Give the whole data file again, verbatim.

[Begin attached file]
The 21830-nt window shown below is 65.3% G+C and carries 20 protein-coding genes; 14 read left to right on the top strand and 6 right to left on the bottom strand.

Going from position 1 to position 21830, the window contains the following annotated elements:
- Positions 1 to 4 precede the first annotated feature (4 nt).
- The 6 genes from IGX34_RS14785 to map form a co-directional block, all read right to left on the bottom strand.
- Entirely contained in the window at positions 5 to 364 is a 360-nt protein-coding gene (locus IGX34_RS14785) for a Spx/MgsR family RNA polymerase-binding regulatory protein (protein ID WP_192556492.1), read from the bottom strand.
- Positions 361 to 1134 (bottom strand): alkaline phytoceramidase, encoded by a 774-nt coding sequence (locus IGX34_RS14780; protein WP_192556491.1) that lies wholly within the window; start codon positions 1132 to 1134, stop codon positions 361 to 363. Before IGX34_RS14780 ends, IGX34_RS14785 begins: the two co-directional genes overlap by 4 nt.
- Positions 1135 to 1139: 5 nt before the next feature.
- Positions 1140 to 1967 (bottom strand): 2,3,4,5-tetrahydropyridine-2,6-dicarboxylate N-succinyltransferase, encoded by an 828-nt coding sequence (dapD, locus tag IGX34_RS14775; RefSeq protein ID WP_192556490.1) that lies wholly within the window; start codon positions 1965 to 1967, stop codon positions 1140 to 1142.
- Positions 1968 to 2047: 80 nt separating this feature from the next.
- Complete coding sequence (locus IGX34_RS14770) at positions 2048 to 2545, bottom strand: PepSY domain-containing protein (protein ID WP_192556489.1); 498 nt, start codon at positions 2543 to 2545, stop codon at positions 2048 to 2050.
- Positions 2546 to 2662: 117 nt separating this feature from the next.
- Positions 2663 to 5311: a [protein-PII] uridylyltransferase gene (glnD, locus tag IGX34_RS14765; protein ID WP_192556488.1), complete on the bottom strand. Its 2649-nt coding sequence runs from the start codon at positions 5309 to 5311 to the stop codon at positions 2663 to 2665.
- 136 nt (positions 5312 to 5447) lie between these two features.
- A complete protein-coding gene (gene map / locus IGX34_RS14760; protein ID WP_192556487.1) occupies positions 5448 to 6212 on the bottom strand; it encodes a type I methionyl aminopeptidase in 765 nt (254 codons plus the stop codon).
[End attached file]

The 21830-nt window shown below is 65.3% G+C and carries 20 protein-coding genes; 14 read left to right on the top strand and 6 right to left on the bottom strand.

Going from position 1 to position 21830, the window contains the following annotated elements:
- Positions 1 to 4 precede the first annotated feature (4 nt).
- The 6 genes from IGX34_RS14785 to map form a co-directional block, all read right to left on the bottom strand.
- Entirely contained in the window at positions 5 to 364 is a 360-nt protein-coding gene (locus IGX34_RS14785) for a Spx/MgsR family RNA polymerase-binding regulatory protein (protein ID WP_192556492.1), read from the bottom strand.
- Positions 361 to 1134 (bottom strand): alkaline phytoceramidase, encoded by a 774-nt coding sequence (locus IGX34_RS14780; protein WP_192556491.1) that lies wholly within the window; start codon positions 1132 to 1134, stop codon positions 361 to 363. Before IGX34_RS14780 ends, IGX34_RS14785 begins: the two co-directional genes overlap by 4 nt.
- Positions 1135 to 1139: 5 nt before the next feature.
- Positions 1140 to 1967 (bottom strand): 2,3,4,5-tetrahydropyridine-2,6-dicarboxylate N-succinyltransferase, encoded by an 828-nt coding sequence (dapD, locus tag IGX34_RS14775; RefSeq protein ID WP_192556490.1) that lies wholly within the window; start codon positions 1965 to 1967, stop codon positions 1140 to 1142.
- Positions 1968 to 2047: 80 nt separating this feature from the next.
- Complete coding sequence (locus IGX34_RS14770) at positions 2048 to 2545, bottom strand: PepSY domain-containing protein (protein ID WP_192556489.1); 498 nt, start codon at positions 2543 to 2545, stop codon at positions 2048 to 2050.
- Positions 2546 to 2662: 117 nt separating this feature from the next.
- Positions 2663 to 5311: a [protein-PII] uridylyltransferase gene (glnD, locus tag IGX34_RS14765; protein ID WP_192556488.1), complete on the bottom strand. Its 2649-nt coding sequence runs from the start codon at positions 5309 to 5311 to the stop codon at positions 2663 to 2665.
- 136 nt (positions 5312 to 5447) lie between these two features.
- A complete protein-coding gene (gene map / locus IGX34_RS14760; protein ID WP_192556487.1) occupies positions 5448 to 6212 on the bottom strand; it encodes a type I methionyl aminopeptidase in 765 nt (254 codons plus the stop codon).